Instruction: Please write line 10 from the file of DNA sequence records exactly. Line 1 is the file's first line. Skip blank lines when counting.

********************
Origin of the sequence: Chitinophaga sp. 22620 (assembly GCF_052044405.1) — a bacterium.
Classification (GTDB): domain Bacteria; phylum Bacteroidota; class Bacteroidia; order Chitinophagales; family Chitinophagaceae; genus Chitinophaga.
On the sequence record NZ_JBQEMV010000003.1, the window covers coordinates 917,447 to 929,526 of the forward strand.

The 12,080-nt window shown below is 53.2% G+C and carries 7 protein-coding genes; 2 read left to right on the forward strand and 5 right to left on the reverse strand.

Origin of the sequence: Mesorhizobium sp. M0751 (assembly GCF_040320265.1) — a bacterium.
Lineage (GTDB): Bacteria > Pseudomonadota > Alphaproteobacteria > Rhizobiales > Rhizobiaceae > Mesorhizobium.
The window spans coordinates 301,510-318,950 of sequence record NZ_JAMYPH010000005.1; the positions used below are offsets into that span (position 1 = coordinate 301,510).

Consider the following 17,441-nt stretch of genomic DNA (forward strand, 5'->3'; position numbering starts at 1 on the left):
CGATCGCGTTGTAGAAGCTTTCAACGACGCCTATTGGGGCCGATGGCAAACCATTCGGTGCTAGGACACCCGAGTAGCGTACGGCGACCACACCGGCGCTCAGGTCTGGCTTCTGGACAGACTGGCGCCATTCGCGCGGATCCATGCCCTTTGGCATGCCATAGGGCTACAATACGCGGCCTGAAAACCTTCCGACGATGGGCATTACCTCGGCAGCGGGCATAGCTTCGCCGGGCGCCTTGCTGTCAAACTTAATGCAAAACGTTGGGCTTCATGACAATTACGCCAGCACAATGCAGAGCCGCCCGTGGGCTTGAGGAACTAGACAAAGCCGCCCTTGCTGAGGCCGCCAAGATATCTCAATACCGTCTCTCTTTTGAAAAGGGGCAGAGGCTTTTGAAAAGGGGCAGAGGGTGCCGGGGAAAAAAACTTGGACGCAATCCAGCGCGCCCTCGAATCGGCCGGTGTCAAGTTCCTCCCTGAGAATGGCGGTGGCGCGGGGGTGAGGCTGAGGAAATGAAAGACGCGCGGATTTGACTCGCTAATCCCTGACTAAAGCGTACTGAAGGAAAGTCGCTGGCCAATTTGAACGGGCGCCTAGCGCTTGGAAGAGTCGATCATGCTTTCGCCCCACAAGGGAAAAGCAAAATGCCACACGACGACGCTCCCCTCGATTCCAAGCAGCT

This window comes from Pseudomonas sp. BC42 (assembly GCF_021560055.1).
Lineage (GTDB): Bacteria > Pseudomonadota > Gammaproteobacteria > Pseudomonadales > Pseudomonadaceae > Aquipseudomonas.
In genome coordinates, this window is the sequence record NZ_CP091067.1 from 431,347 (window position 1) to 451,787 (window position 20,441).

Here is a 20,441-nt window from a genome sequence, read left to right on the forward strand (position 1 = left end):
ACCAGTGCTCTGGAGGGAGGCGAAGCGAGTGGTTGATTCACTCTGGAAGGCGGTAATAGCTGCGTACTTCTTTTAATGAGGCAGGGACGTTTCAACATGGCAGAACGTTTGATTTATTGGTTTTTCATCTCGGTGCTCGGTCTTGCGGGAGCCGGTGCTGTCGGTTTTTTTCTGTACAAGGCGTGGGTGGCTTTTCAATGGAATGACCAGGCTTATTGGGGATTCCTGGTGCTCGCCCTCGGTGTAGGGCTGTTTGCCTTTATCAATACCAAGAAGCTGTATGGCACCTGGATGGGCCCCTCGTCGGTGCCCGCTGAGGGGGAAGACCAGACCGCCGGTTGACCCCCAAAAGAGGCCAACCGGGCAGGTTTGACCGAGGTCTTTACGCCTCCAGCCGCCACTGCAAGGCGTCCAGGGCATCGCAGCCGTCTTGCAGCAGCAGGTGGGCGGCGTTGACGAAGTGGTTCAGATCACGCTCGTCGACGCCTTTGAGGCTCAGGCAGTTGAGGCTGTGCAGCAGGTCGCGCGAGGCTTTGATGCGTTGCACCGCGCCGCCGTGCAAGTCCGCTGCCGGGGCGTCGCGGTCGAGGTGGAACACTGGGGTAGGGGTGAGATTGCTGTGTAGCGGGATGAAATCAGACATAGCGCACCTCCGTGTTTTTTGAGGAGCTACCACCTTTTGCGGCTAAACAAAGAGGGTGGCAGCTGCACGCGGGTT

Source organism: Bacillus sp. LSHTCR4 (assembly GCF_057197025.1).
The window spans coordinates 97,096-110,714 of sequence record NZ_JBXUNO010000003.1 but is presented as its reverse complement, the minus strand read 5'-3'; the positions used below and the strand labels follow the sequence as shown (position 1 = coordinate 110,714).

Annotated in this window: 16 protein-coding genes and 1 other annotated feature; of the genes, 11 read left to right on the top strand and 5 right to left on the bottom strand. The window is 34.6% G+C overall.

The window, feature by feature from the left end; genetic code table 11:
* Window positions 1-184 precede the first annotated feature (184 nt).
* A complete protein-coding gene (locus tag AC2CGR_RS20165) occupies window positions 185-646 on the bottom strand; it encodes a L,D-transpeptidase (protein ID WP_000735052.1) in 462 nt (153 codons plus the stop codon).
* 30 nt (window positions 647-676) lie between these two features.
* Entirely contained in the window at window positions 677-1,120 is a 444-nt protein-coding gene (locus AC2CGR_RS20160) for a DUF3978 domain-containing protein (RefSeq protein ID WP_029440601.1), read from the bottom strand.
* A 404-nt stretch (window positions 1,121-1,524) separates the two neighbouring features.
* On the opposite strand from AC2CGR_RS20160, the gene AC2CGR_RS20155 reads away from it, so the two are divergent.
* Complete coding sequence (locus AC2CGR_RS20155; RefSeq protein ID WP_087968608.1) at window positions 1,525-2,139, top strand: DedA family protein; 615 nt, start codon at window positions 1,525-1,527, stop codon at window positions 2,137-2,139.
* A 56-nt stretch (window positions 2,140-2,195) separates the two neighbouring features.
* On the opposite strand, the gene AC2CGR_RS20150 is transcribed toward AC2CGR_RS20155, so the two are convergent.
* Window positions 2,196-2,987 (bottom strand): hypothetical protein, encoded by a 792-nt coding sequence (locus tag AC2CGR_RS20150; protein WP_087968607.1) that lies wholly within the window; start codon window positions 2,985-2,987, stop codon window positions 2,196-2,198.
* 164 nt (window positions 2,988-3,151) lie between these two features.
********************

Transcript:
This window comes from Pseudomonas sp. BC42 (assembly GCF_021560055.1).